Collaboration –The bedrock of successful enterprise-wide agility is collaboration. Innovation will flourish when it is decentralized and isolated silos give way to cross-functional, agile, and self-organizing teams. An isolated IT team leads to delayed projects, overrun budgets, productivity that is hard to measure, and disconnects between business and operations. Every department must be involved in supporting and achieving the business goals.
Teams containing a mix of business line and IT professionals will accelerate development and delivery, greatly reducing time to market. Based upon a shared customer-centric goal and vision, there is shared ownership of outcomes and a deeper level of engagement throughout the enterprise. Daily communication and collaborative feedback nurtures creativity, problem-solving, and drive continuous integration and continuous development. Collaborative input from colleagues, inside and outside the organization, is essential for enterprise, technology, and solution architects.
Current state mapping – Adopting agile practices and principles throughout an enterprise entails potentially massive change. Without a clear roadmap for navigating the process, a business can flounder. Instead of achieving a leaner simplicity, there is increased complexity and a muddied vision. Before a business can successfully embrace an agile architecture, the current state of operations must be fully known and understood. Essentially, a blueprint of functionalities, capabilities, applications, and the tech stack must be crafted. Everything, from the data catalog to business process workflows, must be mapped. Business leaders can ask the following questions to analyze the current state and assess impact points:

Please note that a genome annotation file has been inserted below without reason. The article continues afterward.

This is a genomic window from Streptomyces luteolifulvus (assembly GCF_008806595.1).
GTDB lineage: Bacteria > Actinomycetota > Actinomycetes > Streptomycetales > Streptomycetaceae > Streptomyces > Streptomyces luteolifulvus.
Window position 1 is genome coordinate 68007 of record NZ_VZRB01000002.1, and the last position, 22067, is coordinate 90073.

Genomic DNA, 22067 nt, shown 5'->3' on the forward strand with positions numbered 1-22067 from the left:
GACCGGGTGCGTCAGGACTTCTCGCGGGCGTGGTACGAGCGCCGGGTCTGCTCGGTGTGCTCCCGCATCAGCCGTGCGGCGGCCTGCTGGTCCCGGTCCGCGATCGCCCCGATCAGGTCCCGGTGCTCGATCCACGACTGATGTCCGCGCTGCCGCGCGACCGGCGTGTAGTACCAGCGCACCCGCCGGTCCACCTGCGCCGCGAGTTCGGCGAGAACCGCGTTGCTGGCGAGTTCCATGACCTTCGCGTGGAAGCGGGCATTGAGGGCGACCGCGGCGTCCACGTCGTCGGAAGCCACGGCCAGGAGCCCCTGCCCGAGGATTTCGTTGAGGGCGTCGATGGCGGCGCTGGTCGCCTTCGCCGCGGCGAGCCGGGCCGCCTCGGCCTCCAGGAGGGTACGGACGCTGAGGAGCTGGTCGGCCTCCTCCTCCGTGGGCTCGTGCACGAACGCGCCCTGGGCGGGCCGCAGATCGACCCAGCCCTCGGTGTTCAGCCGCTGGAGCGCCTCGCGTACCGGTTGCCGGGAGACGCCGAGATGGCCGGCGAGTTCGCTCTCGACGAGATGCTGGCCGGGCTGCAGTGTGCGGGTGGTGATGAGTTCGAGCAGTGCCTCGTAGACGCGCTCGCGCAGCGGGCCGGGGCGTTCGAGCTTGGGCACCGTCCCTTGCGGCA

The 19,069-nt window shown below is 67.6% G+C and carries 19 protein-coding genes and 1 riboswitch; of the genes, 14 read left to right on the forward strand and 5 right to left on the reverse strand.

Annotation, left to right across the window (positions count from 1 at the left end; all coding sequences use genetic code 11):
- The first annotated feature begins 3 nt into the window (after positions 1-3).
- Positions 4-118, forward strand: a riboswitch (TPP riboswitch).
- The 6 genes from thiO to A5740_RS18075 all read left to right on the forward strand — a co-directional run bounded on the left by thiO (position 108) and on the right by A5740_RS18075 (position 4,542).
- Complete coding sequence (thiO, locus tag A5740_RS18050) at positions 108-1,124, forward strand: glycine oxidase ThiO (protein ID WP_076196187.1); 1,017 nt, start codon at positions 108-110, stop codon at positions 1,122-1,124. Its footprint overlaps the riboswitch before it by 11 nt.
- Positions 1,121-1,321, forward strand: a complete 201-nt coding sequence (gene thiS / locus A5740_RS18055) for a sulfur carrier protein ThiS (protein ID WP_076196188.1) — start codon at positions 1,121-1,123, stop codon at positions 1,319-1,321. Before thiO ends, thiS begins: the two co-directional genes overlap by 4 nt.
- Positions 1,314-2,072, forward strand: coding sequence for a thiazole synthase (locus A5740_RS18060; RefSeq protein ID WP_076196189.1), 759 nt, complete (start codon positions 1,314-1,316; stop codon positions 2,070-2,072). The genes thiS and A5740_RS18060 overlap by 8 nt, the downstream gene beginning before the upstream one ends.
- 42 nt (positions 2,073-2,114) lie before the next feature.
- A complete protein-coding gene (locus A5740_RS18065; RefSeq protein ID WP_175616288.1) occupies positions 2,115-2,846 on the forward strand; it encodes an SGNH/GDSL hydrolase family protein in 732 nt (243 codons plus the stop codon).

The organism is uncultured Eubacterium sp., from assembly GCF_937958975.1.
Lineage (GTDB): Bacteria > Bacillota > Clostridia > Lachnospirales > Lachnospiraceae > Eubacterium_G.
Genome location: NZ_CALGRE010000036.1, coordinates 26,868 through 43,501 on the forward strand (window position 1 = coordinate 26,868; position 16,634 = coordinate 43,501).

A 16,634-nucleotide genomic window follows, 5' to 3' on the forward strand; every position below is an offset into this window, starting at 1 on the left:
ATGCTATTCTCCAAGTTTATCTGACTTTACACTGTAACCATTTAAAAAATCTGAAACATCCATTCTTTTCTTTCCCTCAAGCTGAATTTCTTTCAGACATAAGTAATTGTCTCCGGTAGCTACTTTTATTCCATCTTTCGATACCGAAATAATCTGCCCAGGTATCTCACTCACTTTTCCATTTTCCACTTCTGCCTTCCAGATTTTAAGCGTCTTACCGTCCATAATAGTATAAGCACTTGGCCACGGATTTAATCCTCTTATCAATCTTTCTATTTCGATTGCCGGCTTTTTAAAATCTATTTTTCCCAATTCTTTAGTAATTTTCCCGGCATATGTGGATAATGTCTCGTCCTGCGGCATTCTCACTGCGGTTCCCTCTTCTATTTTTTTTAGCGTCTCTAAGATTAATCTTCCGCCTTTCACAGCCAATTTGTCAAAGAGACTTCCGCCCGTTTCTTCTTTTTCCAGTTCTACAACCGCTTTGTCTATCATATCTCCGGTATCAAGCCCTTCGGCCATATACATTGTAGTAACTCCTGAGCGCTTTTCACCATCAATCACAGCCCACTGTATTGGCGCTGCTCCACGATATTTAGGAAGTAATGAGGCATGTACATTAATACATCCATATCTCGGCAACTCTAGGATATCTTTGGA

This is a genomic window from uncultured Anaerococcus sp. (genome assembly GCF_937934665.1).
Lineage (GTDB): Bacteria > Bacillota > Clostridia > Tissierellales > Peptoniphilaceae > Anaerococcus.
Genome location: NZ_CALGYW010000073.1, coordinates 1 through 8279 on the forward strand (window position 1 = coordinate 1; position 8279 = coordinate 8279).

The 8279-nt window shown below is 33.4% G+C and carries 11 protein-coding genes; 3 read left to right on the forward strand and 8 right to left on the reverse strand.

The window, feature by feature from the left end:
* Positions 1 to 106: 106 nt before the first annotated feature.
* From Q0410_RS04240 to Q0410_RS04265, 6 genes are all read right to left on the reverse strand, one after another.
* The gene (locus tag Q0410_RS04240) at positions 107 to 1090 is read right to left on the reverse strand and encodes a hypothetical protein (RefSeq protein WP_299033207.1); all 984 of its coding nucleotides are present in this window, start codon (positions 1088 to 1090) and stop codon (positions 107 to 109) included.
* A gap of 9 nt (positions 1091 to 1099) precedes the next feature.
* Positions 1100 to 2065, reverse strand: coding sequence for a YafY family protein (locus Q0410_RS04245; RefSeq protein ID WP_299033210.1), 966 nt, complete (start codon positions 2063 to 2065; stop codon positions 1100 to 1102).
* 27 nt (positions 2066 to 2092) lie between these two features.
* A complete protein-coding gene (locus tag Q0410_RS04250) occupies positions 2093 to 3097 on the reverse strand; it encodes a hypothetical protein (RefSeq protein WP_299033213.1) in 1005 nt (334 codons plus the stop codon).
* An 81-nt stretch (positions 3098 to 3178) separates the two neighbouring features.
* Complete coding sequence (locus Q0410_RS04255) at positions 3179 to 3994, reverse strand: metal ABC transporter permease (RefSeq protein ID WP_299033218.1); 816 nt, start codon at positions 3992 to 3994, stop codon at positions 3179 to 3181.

Once the blueprint of the current state is mapped out, a business can work in a structured way to create the future state of its architecture with ease and at its own pace.
Balance agile transformation with daily operations – Continuing to work with some of the current architecture for a time can allow the top level of the organization to ease into adopting the agile mindset and culture. In the iterative process of developing agile architecture, the architects, executives, and tech leaders will need to strike a balance between transforming initiatives and effectively maintaining daily operations. They will have to discern how much direction is needed versus support, and how much they will set the pace.